In the early 1880s Odgen Rood, Michel-Eugène Chevreul and Charles Henry each published independent scientific theories of light and color. Their analytical discussions concerning the differentiation between color-light and color-pigment, and the analogies they drew between musical theory and emotive line, provoked the interest of a group of young artists who had become increasingly frustrated by the Impressionists's lack of a systematic, disciplined approach. In response to these scientific findings, these artists began to experiment with optical mixing in their painting, creating forms out of small dots of pure pigment. Georges Seurat's Un dimanche d'été à L'ile de la Grande Jatte (de Hauke, no. 162; coll. Art Institute of Chicago) introduced the public to their new approach when it was exhibited in 1886, and from then on he and his associates were called the Neo-Impressionists, Pointillists or Divisionists. Though Cross was friendly with many of the figures of the Neo-Impressionist group, he did not start painting divisionist pictures until after Seurat's death in 1891 and, when he did, he quickly developed his own variant of their technique. He abandoned their use of the dot in favor of separated strokes of pure pigment that he applied in a manner not unlike the tesserae in mosaics. Out of these rectangular brushstrokes, Cross constructed his compositions with interlocking planes and careful juxtaposition of complementary colors. In a letter to Paul Signac dated 1 September 1895, Cross explained that his ultimate aim was to have "technique cede its place to sensation" (I. Compin, op. cit., p. 42).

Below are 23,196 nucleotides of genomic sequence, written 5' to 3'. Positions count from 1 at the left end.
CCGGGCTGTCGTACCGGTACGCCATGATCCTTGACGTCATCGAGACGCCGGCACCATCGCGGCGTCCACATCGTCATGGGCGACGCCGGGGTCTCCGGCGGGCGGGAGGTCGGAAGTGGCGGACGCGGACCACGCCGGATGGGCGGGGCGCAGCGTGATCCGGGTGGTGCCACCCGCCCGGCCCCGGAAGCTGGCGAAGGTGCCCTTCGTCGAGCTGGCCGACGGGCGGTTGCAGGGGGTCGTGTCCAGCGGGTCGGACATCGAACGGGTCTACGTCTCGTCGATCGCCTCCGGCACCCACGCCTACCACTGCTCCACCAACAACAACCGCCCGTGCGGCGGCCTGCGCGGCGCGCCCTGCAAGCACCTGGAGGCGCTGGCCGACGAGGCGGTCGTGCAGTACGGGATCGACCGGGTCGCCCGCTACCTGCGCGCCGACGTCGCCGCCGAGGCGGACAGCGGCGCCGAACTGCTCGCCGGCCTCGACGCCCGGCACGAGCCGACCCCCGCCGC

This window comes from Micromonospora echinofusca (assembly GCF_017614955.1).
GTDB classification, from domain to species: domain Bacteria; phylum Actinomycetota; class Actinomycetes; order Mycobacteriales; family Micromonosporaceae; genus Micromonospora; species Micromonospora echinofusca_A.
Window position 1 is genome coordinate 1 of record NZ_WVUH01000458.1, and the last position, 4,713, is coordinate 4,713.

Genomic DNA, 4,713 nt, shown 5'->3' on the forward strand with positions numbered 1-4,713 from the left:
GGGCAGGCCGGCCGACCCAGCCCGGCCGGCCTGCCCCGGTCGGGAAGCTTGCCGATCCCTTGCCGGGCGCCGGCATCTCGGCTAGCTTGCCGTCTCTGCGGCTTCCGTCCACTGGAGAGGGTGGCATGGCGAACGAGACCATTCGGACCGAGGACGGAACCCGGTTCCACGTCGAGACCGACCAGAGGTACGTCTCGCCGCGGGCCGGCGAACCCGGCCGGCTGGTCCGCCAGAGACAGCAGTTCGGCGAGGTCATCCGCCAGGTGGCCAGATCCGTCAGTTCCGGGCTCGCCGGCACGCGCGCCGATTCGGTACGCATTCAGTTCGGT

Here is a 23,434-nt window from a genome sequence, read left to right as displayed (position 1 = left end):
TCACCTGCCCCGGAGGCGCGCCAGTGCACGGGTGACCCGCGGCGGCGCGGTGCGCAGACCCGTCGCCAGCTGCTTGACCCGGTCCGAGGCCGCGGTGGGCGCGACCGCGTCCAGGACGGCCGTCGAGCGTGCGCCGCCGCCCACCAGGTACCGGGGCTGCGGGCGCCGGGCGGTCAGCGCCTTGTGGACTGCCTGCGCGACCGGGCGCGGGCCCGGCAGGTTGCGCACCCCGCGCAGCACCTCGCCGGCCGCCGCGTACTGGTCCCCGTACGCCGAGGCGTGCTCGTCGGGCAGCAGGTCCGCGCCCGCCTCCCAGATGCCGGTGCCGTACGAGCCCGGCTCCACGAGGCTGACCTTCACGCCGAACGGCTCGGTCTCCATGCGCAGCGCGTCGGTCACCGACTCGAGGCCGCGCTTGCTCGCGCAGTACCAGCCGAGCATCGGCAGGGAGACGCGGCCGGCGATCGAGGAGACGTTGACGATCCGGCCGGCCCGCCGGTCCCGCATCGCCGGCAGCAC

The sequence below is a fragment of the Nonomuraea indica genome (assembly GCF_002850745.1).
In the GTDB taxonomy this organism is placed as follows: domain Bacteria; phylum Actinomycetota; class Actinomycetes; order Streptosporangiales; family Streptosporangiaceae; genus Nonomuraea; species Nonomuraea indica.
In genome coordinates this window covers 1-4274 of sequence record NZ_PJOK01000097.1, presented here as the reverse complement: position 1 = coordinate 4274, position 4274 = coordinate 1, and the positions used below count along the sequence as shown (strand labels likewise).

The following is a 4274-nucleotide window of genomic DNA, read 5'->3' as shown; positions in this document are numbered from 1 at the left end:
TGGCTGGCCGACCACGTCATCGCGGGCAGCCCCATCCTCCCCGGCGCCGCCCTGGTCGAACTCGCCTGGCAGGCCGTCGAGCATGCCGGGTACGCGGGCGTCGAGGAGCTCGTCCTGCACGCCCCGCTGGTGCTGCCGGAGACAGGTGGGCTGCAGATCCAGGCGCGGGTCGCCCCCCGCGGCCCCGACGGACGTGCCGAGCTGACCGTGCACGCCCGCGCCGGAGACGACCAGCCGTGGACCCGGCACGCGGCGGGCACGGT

By 1891 Cross's chronic rheumatism led him to quit Paris for a permanent residence in Saint-Clair, near his friend Signac's home in Saint-Tropez. He returned periodically to Paris to exhibit at the Société des Artistes Indépendants; it is likely that the present picture was painted on one of his visits to the city around 1899. The majority of his oeuvre portray pastoral and seascape subjects that were inspired by the topography of the Cote d'Azur. While unique in the artist's oeuvre, Quai de Passy is typical of the Neo-Impressionist's interest in modern urban life as an important subject in their painting. Situated at a point where the river Seine and its major tributaries converged, Paris was an ideal location for the transportation of goods. By the late-19th century its embankments served as the central shipping point for cotton, grain, livestock and industrial goods. Quai de Passy depicts the busy waterfront of the Seine along an industrial stretch of the embankment in the 16th arrondissement. Formerly a small hamlet known for its rust-colored waters, Passy had been incorporated into the larger city of Paris by 1859. The district was home to the novelist Honoré Balzac and Berthe Morisot, Edouard Manet and Claude Debussy chose to be buried in its cemetery. As evident in the present painting, Cross excelled in conveying the effects of the vibration of color and the rhythm of form. While his scenes of the South of France are rendered in a palette of bold oranges and yellows, the more somber mauve and blue tonality of the present painting capture the light and mood of this industrial section of Paris.